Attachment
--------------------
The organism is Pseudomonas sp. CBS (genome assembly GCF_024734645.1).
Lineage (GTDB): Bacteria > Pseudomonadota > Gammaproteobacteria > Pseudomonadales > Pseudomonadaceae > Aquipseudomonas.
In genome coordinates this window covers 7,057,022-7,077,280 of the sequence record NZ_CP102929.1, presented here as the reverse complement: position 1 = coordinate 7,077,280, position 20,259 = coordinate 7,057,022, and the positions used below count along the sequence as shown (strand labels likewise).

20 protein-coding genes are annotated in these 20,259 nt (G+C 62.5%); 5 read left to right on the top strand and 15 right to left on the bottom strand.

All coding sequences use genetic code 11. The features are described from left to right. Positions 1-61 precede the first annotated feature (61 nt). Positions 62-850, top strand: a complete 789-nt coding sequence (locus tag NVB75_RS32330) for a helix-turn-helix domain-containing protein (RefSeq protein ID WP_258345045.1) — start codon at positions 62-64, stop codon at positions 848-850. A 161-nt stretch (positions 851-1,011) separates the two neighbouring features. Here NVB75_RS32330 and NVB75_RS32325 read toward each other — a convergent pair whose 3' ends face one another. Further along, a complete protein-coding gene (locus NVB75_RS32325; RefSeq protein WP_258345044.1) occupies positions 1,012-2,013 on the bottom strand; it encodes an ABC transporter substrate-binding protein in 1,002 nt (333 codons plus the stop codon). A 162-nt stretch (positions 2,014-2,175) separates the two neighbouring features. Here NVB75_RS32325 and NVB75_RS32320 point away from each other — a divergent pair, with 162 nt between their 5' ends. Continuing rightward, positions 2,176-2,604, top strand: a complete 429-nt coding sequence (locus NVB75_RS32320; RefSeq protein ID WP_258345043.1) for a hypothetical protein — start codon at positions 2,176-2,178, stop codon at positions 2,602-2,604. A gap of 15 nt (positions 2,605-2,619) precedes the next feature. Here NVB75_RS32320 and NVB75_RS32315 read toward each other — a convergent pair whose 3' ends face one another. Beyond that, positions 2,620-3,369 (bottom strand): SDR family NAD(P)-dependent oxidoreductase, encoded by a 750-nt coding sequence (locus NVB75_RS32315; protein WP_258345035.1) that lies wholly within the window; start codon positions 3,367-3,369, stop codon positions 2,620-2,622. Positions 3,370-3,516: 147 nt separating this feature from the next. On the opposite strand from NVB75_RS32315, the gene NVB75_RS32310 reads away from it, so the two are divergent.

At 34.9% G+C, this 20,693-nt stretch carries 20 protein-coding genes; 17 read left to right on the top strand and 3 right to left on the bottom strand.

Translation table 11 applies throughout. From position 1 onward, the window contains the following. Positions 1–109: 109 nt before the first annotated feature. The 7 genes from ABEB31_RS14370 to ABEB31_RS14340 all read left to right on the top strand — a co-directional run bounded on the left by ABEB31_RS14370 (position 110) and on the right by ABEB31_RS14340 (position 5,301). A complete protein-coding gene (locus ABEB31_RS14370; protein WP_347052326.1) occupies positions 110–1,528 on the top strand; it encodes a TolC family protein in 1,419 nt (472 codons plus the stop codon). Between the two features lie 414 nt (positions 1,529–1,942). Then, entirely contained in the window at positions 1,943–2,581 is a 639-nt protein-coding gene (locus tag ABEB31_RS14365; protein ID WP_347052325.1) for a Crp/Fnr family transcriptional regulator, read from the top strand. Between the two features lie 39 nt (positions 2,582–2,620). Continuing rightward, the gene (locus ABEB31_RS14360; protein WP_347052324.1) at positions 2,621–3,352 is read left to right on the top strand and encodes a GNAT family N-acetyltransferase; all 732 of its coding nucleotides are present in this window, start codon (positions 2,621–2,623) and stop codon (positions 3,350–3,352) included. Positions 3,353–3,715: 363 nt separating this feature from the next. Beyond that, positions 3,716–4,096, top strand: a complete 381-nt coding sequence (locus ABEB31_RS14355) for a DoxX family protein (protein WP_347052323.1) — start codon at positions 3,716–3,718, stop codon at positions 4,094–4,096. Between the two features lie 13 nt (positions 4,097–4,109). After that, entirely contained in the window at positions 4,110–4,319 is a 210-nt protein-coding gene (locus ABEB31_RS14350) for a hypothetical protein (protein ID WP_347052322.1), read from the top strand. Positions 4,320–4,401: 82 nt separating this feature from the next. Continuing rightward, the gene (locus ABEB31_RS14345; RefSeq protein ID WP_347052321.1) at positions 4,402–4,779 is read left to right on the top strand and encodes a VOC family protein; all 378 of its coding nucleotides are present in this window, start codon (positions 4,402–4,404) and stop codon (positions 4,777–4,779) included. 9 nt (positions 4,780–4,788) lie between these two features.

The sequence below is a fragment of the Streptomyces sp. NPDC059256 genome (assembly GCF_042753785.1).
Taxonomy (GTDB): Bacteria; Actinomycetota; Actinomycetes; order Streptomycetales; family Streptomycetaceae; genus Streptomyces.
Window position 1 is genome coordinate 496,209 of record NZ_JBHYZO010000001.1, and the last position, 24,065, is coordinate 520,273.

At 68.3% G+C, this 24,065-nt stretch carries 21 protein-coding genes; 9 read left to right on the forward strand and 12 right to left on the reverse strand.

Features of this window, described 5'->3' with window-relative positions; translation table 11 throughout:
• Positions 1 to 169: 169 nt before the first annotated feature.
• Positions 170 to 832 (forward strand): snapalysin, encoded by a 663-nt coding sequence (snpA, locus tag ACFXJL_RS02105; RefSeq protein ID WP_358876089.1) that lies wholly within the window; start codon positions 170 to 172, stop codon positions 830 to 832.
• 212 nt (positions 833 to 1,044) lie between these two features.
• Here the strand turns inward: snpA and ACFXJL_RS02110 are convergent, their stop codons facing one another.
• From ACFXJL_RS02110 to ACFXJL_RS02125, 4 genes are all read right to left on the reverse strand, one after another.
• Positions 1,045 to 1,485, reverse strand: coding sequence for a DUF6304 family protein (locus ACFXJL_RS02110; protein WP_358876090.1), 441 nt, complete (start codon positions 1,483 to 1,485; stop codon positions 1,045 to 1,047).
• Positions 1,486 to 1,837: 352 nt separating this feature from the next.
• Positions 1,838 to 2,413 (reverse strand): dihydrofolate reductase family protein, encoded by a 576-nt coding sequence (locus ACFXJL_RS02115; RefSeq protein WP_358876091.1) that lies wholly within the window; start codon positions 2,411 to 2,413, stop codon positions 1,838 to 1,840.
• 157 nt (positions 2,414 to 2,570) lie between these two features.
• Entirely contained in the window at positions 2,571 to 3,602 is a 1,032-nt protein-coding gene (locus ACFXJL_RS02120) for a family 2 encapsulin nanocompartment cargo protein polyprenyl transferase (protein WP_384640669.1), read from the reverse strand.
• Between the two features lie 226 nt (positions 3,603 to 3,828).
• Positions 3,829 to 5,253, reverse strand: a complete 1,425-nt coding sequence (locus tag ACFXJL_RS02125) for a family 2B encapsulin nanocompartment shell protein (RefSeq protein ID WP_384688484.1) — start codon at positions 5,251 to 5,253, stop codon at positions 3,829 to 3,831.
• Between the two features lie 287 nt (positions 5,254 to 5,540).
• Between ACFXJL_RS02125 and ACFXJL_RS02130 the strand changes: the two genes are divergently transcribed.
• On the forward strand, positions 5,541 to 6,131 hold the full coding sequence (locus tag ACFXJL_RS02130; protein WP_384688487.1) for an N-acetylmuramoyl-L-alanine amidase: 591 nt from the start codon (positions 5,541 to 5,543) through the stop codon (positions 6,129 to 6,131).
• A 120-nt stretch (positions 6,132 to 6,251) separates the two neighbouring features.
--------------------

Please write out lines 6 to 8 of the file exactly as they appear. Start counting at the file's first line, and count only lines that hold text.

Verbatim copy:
At 34.9% G+C, this 20,693-nt stretch carries 20 protein-coding genes; 17 read left to right on the top strand and 3 right to left on the bottom strand.

Translation table 11 applies throughout. From position 1 onward, the window contains the following. Positions 1–109: 109 nt before the first annotated feature. The 7 genes from ABEB31_RS14370 to ABEB31_RS14340 all read left to right on the top strand — a co-directional run bounded on the left by ABEB31_RS14370 (position 110) and on the right by ABEB31_RS14340 (position 5,301). A complete protein-coding gene (locus ABEB31_RS14370; protein WP_347052326.1) occupies positions 110–1,528 on the top strand; it encodes a TolC family protein in 1,419 nt (472 codons plus the stop codon). Between the two features lie 414 nt (positions 1,529–1,942). Then, entirely contained in the window at positions 1,943–2,581 is a 639-nt protein-coding gene (locus tag ABEB31_RS14365; protein ID WP_347052325.1) for a Crp/Fnr family transcriptional regulator, read from the top strand. Between the two features lie 39 nt (positions 2,582–2,620). Continuing rightward, the gene (locus ABEB31_RS14360; protein WP_347052324.1) at positions 2,621–3,352 is read left to right on the top strand and encodes a GNAT family N-acetyltransferase; all 732 of its coding nucleotides are present in this window, start codon (positions 2,621–2,623) and stop codon (positions 3,350–3,352) included. Positions 3,353–3,715: 363 nt separating this feature from the next. Beyond that, positions 3,716–4,096, top strand: a complete 381-nt coding sequence (locus ABEB31_RS14355) for a DoxX family protein (protein WP_347052323.1) — start codon at positions 3,716–3,718, stop codon at positions 4,094–4,096. Between the two features lie 13 nt (positions 4,097–4,109). After that, entirely contained in the window at positions 4,110–4,319 is a 210-nt protein-coding gene (locus ABEB31_RS14350) for a hypothetical protein (protein ID WP_347052322.1), read from the top strand. Positions 4,320–4,401: 82 nt separating this feature from the next. Continuing rightward, the gene (locus ABEB31_RS14345; RefSeq protein ID WP_347052321.1) at positions 4,402–4,779 is read left to right on the top strand and encodes a VOC family protein; all 378 of its coding nucleotides are present in this window, start codon (positions 4,402–4,404) and stop codon (positions 4,777–4,779) included. 9 nt (positions 4,780–4,788) lie between these two features.

The sequence below is a fragment of the Streptomyces sp. NPDC059256 genome (assembly GCF_042753785.1).